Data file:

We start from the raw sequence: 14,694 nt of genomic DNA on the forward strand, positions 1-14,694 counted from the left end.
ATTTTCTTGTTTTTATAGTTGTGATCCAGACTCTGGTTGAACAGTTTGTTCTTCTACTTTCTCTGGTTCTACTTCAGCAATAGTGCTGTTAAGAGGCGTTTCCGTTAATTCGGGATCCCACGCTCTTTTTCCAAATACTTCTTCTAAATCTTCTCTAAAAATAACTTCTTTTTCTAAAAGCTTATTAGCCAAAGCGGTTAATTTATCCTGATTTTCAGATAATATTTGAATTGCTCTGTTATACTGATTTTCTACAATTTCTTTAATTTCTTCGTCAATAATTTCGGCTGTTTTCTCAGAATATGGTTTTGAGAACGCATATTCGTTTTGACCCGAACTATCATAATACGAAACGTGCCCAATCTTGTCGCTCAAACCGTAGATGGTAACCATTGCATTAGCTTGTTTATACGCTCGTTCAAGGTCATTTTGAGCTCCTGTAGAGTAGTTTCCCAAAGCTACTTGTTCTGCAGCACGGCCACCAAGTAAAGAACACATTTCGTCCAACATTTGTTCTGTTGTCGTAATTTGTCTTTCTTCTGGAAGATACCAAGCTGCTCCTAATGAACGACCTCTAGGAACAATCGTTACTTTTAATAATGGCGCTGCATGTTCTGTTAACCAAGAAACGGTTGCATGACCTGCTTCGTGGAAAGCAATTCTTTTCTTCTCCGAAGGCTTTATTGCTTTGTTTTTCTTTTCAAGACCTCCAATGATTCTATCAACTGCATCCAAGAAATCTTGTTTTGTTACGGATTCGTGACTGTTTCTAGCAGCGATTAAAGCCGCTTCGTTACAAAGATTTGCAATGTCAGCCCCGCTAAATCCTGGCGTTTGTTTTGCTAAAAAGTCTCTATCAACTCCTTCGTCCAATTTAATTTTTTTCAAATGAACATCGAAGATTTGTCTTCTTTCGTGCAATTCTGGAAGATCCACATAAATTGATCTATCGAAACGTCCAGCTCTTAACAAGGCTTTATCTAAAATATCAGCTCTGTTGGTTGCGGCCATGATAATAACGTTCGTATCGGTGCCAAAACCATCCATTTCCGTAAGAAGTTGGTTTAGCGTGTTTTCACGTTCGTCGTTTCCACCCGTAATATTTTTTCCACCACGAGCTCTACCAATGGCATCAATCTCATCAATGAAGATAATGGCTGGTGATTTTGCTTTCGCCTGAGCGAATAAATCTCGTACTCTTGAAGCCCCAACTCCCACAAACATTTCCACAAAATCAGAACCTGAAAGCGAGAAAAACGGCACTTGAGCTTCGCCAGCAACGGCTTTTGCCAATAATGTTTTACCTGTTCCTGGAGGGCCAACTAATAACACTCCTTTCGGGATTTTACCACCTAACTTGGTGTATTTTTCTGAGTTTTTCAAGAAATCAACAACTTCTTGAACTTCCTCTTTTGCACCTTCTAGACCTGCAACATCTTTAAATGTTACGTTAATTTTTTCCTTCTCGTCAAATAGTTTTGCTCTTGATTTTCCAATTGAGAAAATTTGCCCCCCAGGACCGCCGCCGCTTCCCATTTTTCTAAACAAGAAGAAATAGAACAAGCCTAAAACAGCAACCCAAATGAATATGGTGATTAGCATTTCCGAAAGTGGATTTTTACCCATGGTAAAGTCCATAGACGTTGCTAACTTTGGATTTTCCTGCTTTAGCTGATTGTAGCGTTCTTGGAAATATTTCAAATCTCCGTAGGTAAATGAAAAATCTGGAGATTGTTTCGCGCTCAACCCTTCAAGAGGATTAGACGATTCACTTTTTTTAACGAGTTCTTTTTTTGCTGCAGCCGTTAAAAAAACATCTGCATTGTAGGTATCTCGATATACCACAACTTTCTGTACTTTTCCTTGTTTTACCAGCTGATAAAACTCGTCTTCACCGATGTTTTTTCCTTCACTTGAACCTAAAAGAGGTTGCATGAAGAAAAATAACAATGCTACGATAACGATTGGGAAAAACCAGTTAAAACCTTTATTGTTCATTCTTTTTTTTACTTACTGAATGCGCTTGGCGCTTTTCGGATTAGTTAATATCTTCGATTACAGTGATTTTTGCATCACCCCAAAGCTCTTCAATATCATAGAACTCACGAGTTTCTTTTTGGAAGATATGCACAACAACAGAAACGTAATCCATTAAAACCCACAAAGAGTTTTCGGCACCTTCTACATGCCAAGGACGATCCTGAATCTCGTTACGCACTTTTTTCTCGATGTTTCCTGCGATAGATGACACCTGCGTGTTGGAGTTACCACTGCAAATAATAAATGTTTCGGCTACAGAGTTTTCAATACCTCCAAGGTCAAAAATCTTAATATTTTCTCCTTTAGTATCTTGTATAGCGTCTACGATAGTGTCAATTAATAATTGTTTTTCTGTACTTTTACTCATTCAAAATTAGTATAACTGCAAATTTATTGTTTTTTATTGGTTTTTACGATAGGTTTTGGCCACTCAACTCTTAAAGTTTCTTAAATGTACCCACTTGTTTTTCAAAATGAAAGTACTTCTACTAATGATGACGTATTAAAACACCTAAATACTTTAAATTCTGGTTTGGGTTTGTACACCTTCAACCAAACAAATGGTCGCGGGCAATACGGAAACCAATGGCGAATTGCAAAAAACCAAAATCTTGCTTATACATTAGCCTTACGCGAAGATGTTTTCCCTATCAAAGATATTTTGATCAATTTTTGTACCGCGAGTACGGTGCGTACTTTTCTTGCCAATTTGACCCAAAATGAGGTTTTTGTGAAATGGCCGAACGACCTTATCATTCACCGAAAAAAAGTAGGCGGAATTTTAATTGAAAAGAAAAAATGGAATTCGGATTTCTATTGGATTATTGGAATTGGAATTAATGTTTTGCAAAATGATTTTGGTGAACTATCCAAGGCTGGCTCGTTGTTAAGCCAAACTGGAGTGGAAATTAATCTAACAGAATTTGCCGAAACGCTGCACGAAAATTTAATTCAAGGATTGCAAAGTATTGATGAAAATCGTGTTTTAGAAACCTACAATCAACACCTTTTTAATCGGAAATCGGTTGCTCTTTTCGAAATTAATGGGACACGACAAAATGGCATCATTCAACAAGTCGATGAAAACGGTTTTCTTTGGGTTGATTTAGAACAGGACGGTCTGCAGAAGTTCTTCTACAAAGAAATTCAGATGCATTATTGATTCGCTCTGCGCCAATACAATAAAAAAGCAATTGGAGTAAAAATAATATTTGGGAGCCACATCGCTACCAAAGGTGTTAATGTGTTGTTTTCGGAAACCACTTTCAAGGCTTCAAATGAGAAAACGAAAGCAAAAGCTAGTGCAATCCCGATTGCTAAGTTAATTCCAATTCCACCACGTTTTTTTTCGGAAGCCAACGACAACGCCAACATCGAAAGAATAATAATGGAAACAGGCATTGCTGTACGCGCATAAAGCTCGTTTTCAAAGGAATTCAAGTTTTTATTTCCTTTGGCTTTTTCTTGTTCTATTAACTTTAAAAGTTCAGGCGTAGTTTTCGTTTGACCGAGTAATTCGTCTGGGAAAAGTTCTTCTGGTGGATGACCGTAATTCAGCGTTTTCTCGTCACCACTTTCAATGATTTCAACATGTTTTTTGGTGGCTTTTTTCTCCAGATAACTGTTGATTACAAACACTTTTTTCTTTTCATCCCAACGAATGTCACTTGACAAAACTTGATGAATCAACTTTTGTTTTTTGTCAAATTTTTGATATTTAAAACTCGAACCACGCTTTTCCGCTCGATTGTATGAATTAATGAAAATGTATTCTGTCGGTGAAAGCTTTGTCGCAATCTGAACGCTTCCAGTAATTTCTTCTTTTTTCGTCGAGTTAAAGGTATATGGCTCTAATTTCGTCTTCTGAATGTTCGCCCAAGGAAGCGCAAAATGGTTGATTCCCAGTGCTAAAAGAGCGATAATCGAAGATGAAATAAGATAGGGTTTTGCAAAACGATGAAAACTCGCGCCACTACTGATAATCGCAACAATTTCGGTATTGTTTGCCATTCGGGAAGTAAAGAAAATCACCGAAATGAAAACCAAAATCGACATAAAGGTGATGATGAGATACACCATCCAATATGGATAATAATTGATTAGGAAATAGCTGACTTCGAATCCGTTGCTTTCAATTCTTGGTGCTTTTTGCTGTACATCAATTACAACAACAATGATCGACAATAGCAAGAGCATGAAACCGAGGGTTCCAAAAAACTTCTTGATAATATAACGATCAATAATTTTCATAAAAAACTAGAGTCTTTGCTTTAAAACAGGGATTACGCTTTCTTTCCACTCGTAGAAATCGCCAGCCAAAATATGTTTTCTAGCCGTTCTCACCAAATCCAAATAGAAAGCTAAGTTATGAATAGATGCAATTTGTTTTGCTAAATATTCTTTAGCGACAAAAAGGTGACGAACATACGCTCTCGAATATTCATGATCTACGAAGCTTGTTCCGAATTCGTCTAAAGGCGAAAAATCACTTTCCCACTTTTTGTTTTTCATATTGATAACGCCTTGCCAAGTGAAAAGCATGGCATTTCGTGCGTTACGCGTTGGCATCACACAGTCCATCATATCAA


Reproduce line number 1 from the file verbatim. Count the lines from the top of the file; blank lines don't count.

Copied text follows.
We start from the raw sequence: 14,694 nt of genomic DNA on the forward strand, positions 1-14,694 counted from the left end.